Expiation and propitiation are correlative terms. The sinner, or his guilt is expiated; God, or justice, is propitiated. Guilt must, from the nature of God, be visited with punishment, which is the expression of God’s disapprobation of sin. Guilt is expiated, in the Scriptural representation, covered, by satisfaction, i.e., by vicarious punishment. God is thereby rendered propitious, i.e., it is now consistent with his nature to pardon and bless the sinner. Propitious and loving are not convertible terms. God is love. He loved us while sinners, and before satisfaction was rendered. Satisfaction or expiation does not awaken love in the divine mind. It only renders it consistent with his justice that God should exercise his love towards transgressors of his law. This is expressed by the Greek verb ἱλάσκομαι, propitium facio. “To reconcile oneself to any one by expiation.” That by which this reconciliation is effected is called ἱλασμός or ἱλαστήριον. The effect produced is that God is ἵλαος. God is good to all, full of pity and compassion to all, even to the chief of sinners. But he is ἵλαος only to those for whose sins an expiation has been made. That is, according to the Old Testament usage, “whose sins are covered.” “To cover sin,” כַּפֵּר, is never used to express the idea of moral purification, or sanctification, but always that of expiation. The means by which sin is said to be covered, is not reformation, or good works, but blood, vicarious satisfaction. This in Hebrew is כֹפֶר, that which covers. The combination of these two ideas led the LXX. to call the cover of the ark ἱλαστήριον, that which covered or shut out the testimony of the law against the sins of the people, and thus rendered God propitious. It was an ἱλαστήριον, however, only because sprinkled with blood. Men may philosophize about the nature of God, his relation to his creatures, and the terms on which He will forgive sin, and they may never arrive at a satisfactory conclusion; but when the question is simply, What do the Scriptures teach on this subject? the matter is comparatively easy. In the Old Testament and in the New, God is declared to be just, in the sense that his nature demands the punishment of sin; that therefore there can be no remission without such punishment, vicarious or personal; that the plan of salvation symbolically and typically exhibited in the Mosaic institution, expounded in the prophets, and clearly and variously taught in the New Testament, involves the substitution of the incarnate Son of God in the place of sinners, who assumed their obligation to satisfy divine justice, and that He did in fact make a full and perfect satisfaction for sin, bearing the penalty of the law in their stead; all this is so plain and undeniable that it has always been the faith of the Church and is admitted to be the doctrine of the Scriptures by the leading Rationalists of our day. It has been denied only by those who are outside of the Church, and therefore not Christians, or by those who, instead of submitting to the simple word of God, feel constrained to explain its teachings in accordance with their own subjective convictions (Systematic Theology, 2.78).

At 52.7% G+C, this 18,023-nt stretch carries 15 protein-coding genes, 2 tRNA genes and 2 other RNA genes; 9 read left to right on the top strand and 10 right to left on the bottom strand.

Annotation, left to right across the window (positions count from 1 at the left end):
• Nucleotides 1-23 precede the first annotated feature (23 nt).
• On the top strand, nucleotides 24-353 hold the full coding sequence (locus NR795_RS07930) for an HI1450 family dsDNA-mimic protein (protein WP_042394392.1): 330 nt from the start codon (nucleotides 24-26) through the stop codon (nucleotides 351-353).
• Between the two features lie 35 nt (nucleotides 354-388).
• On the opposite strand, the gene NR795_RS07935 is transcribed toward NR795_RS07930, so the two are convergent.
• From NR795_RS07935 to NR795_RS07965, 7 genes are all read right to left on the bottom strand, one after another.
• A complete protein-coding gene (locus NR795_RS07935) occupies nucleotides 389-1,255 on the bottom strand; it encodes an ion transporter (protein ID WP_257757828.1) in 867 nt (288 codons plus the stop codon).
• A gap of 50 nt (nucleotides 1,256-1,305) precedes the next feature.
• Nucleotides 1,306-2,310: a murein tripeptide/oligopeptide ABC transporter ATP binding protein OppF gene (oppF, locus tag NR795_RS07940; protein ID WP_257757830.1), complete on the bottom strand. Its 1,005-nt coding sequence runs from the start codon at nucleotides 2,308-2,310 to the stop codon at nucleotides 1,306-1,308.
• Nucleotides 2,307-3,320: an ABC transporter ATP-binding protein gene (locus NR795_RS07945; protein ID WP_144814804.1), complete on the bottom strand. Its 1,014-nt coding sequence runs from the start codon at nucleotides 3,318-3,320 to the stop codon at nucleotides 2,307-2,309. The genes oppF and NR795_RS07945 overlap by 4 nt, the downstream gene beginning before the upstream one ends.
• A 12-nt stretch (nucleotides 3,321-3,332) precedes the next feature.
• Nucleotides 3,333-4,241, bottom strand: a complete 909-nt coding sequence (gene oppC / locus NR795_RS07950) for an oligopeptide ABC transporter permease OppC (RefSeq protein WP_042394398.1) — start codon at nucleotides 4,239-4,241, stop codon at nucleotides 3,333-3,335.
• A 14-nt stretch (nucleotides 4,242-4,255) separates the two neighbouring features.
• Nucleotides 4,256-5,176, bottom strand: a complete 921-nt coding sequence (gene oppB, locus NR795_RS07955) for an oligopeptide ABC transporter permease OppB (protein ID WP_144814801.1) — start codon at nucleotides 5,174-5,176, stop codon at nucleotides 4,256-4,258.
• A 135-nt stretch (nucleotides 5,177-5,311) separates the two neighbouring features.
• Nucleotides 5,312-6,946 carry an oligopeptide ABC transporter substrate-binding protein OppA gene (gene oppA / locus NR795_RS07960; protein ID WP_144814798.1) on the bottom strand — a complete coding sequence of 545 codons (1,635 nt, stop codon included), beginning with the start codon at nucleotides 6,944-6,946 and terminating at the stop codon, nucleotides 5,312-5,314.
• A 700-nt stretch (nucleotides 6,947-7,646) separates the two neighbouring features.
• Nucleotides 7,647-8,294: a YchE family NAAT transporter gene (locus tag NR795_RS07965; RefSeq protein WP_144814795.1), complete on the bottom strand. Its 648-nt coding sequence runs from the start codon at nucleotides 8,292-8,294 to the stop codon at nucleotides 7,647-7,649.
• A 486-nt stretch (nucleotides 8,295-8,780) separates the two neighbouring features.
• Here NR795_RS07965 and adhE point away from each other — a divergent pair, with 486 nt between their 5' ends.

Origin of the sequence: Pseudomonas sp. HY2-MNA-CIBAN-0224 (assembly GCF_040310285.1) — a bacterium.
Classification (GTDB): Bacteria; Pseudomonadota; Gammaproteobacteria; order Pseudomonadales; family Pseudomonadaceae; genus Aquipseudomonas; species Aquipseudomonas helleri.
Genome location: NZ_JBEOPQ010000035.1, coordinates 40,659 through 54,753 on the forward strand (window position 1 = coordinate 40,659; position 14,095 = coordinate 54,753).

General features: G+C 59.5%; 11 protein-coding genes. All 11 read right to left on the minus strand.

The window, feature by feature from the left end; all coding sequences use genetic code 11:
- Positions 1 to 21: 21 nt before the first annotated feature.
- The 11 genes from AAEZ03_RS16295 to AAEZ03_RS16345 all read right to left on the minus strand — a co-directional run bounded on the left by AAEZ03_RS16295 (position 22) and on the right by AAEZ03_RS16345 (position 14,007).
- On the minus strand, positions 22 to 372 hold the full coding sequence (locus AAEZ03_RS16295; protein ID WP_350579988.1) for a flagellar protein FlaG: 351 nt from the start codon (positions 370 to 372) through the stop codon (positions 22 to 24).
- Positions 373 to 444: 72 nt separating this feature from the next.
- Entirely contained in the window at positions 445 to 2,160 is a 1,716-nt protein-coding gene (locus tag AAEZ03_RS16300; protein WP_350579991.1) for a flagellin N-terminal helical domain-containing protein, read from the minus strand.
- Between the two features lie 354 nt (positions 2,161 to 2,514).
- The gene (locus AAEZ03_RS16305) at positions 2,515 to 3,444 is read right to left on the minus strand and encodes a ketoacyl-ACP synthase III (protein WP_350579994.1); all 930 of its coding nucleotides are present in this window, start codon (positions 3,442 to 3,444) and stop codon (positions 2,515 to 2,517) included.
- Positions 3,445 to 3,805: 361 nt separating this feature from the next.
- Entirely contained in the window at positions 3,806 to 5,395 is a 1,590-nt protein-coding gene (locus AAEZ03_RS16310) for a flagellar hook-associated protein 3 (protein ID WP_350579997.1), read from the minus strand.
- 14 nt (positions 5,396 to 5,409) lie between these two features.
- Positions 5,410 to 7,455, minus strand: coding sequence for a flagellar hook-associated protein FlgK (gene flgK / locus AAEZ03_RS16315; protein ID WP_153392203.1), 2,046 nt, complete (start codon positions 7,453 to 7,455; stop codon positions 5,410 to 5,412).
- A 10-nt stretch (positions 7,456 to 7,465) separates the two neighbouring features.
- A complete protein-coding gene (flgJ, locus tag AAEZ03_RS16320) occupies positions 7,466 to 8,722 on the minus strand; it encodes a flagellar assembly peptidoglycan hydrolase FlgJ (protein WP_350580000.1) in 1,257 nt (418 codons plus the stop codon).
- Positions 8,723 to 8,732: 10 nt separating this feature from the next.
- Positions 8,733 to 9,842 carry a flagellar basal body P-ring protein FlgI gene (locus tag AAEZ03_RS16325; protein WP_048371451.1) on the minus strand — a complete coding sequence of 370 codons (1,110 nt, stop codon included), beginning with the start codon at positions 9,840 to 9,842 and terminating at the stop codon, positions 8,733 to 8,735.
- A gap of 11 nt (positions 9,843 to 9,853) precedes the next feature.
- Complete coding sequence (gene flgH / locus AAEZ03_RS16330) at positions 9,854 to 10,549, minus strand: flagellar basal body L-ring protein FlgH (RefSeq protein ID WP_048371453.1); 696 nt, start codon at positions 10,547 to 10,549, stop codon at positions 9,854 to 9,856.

The doctrines of expiation and propitiation have fallen out of favor in Modernity and even evangelicals seem to be wavering on them but Scripture teaches that Christ satisfied the wrath of God. He undertook that work solemnly, freely, and for us. When God’s Word says, “For God so loved the world” we understand it against the background of sin and punishment and Christ’s substitutionary death for all his people, all those whom the Father gave to him (John 17:1).
This doctrine was not, as is sometimes alleged, invented by Anselm of Canterbury in the late 11th century. Not at all. This is not only a biblical doctrine but it is an ancient Christian doctrine implied by the some of the Fathers and taught explicitly by Irenaeus and by Athanasius among others. See this essay for more on the history of the doctrines.
To say, as the Remonstrants did (and do) that Christ merely made salvation possible (rather than actually accomplishing it) also fails to account adequately for the dignity of the person who accomplished our redemption.
Art. IV. This death derives its infinite value and dignity from these considerations; because the person who submitted to it was not only really man and perfectly holy, but also the only-begotten Son of God, of the same eternal and infinite essence with the Father and Holy Spirit, which qualifications were necessary to constitute him a Saviour for us; and because it was attended with a sense of the wrath and curse of God due to us for sin.
God does not merely make creation and providence possible. Remember, the Arminius and the Remonstrants had adopted the Molinist theory of Middle Knowledge, whereby God is said to know potential outcomes but not actual outcomes. Just as this doctrine limits divine omniscience so their doctrine of redemption is a corollary.
In contrast, with Irenaeus, Athanasius, and Anselm, we recognize that God the Son became incarnate not merely to make salvation possible for those who do their part but rather to accomplish salvation. Jesus is one person with two natures, divine and human. He is true God and true man. He is consubstantial with us humans, with a rational soul and true human nature and he is consubstantial with the Father and the Holy Spirit, true God of true God. This, of course, is the language of the ancient, catholic and ecumenical creeds.
God the Son, through whom all things came into being and without whom nothing came into being that has come into being (John 1:3)) became incarnate for us, his people, obeyed for us, suffered for us, died for us, was raised for us, and intercedes for us now at the Father’s right hand. These words, for us are the gospel words for which Synod was contending.
Under the Remonstrant scheme, there is no “for us.” There is only “for all, if…”. Here we see that Synod was not limiting the atonement. It was defending the good news from the Remonstrant attempt to undermine our assurance and hope. The believer says, “Christ died for me.” God willed it so and nothing can change it.